Cat Morrison reflects

Cat Morrison offers a candid account of how pro athletes struggle to come to terms with injury


By this point in the tri calendar, Scotland’s Cat Morrison has usually racked up a string of podium places at 70.3 and long-course events. Not this year. The 35-year-old has been off the radar since recording 11th at last year’s Ironman Hawaii. It turns out that Cat has been struggling with the bane of a pro sportsperson’s life – injury. Cat contacted us with her thoughts on overcoming this latest spell on the sidelines…


“Over the past three years I’ve been subjected to varying doses of the following: biomechanical changes; orthotics; soft tissue treatment; high volume injections; cortisone injections, fascial treatment; collagen supplements; chicken soup (seriously!); exercises; more exercises; intra-muscular stimulation; bowen therapy; rest; dietary changes; acupuncture…. and probably more that I just can’t remember. All in the name of overcoming bilateral Achilles tendinopathy.

“In the middle of May I made the decision that I had to get totally on top of the situation. Seasons have come and gone. And I have to face up to the fact that I’m not getting any younger. I’ve been able to manage the discomfort, squeeze in enough quality training to get some great results and then break. Usually right in time for Kona. Obviously this is not physically or mentally optimal.

“The truth is that as time goes by the severity of the tendinopathy gets worse and the length of time between flare-ups decreases. And therein lies the nub – in recent history I’ve chosen to manage the pain. I want to train and race and I’ve been able to do so. I have let my heart rule my head and in doing so I have become slave to rather than master of my Achilles.

“I’ve paid lip service to those who’ve tried to point me down the road to long-term solutions over short-term gain. The clichés and metaphors are endless and I am by no means the first or the last athlete to plod along this well-worn but boggy path. I can wax lyrical about wanting to be the best athlete that I can be and about fulfilling my athletic potential and dreams. But when push comes to shove why am I finding it so hard to let go of being an athlete and embark on being in rehab?

“To an outsider it’s a no-brainer – of course I need to address the issues. However, to me and many others, training and racing define 100% who you are. I live to exercise. I’m the crazy woman on the bike, running through town and swimming endless laps of the pool. I love my daily dose of training fuelled endorphins. I love smashing myself. Races are my opportunity to express this love! Competition and success are positive affirmations that my dedication to pushing myself and my obsession to reach my athletic potential is vindicated.

“I don’t want to give this up. This is how I see myself and this is how I believe others see me. I want to be the super-fit crazy woman, I want to race and prove to myself and to others how good I can be. I want to do myself proud and in doing so make others proud: my friends, family, supporters and sponsors. I want to inspire and motivate others to set personal targets and reach goals. It’s a drug. The more I do it, the more I want.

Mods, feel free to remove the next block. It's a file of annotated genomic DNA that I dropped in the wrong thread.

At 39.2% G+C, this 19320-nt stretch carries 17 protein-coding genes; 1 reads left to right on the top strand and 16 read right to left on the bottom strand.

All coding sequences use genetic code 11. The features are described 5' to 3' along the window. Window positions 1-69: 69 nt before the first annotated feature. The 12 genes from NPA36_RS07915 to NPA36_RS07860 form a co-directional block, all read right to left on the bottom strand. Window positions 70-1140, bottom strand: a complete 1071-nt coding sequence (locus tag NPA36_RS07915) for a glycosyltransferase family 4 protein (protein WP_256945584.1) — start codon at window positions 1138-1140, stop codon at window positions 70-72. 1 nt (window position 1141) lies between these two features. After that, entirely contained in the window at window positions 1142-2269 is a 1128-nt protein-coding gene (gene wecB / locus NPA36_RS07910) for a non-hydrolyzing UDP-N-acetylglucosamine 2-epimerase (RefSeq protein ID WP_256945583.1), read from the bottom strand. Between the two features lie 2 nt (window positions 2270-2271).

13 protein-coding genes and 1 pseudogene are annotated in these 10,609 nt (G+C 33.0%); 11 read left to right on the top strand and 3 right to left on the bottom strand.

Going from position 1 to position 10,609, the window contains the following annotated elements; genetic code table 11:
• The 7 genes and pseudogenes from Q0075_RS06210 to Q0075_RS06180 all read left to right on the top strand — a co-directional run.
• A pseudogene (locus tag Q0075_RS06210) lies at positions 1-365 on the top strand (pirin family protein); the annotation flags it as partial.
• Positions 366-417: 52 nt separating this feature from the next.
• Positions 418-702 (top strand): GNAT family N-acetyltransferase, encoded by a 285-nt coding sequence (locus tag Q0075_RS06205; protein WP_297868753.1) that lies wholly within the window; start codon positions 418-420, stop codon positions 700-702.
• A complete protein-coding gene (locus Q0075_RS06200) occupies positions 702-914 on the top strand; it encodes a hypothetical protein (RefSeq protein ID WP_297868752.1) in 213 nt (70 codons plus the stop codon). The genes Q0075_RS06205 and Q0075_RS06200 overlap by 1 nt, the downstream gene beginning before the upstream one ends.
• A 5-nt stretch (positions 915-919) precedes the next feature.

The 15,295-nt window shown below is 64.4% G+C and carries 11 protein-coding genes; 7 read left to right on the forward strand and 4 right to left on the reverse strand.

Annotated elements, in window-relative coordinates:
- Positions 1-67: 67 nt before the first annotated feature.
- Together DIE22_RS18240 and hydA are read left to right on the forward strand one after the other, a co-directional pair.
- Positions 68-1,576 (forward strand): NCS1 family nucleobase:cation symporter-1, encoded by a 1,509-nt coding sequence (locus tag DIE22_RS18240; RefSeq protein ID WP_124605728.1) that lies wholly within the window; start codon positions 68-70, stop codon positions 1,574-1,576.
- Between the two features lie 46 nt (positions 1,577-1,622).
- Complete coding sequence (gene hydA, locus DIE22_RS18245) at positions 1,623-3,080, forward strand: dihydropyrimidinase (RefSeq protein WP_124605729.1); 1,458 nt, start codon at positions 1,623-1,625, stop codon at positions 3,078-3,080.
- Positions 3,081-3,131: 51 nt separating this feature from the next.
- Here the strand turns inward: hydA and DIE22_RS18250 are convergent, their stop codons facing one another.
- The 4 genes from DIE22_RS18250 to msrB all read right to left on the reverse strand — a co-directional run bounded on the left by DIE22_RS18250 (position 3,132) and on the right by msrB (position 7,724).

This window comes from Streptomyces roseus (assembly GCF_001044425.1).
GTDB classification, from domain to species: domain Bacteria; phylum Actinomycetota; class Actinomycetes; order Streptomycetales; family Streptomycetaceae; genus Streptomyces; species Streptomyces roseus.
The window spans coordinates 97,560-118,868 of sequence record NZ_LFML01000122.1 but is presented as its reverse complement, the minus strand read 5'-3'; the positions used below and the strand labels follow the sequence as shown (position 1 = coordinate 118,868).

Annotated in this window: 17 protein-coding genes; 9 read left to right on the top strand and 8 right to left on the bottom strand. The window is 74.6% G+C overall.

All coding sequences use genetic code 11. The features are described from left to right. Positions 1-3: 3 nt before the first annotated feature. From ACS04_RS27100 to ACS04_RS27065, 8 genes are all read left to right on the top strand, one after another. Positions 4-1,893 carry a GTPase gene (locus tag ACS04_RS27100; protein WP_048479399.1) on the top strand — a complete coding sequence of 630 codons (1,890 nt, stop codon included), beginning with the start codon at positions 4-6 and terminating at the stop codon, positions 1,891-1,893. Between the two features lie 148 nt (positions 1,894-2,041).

“I love the hard work and the effort because I love the moment when I cross the finish line and I get payback in pride and personal satisfaction – you can’t put a price tag on that.

“By making the decision to rehab I have pulled the plug on all of this. I’ve taken away the things that make me tick and, in this initial phase I’m feeling kind of lost. My raison d’être is missing. It feels fraudulent to call myself an athlete. I feel guilty that I’m not racing and representing myself and my sponsors. I feel guilty that I’m emotional and grumpy with my friends and family. I feel guilty that I’m not contributing financially to my household. I’m constantly frustrated by my lack of ability to see the bigger picture and on having such a selfish myopic mindset. I mean, in all honesty, I’m only injured and it is only sport!!

“I’m a month into rehab and still trying to work out exactly the reasons for my persistent and chronic discomfort. I’m likening this process to untangling the ball of headphones that you find at the back of the drawer – a time consuming and frustrating task. You think that you are getting there but often end up in more of a mess than when you began.

“What I do know is that there is no silver bullet for this one. It’s going to be a long process of changing biomechanical patterns that have been active for many years. I’m sure that lots of small percentage gains will add up to form a stable biomechanical base from which to build pain-free exercise. Occasionally I find it motivational and exciting to ponder what results may be possible with far more consistent uninterrupted training. It’s quite the emotional roller-coaster: waking up pain free can initiate euphoria whilst the slightest twinge can put a real dampener on my day. I know that it is self-indulgent to feel like this, but sometimes navel gazing gives you perspective.

“Essentially it comes down to a bit of respect. Respect for those who love and care for me. Respect for those who guide and mentor me and most of all respect for myself. If I value my own abilities and potential and the advice imparted to me then I will spend as much time, effort and commitment on rehab as I do on training.

“What I realise now is that accepting that I have to rehab is not letting go of being an athlete – it’s part of embracing the challenges of being an athlete. That’s not to say that I have given up the hope of being hit by a stray silver bullet. So if you have a spare one going, please pop it in my direction.”


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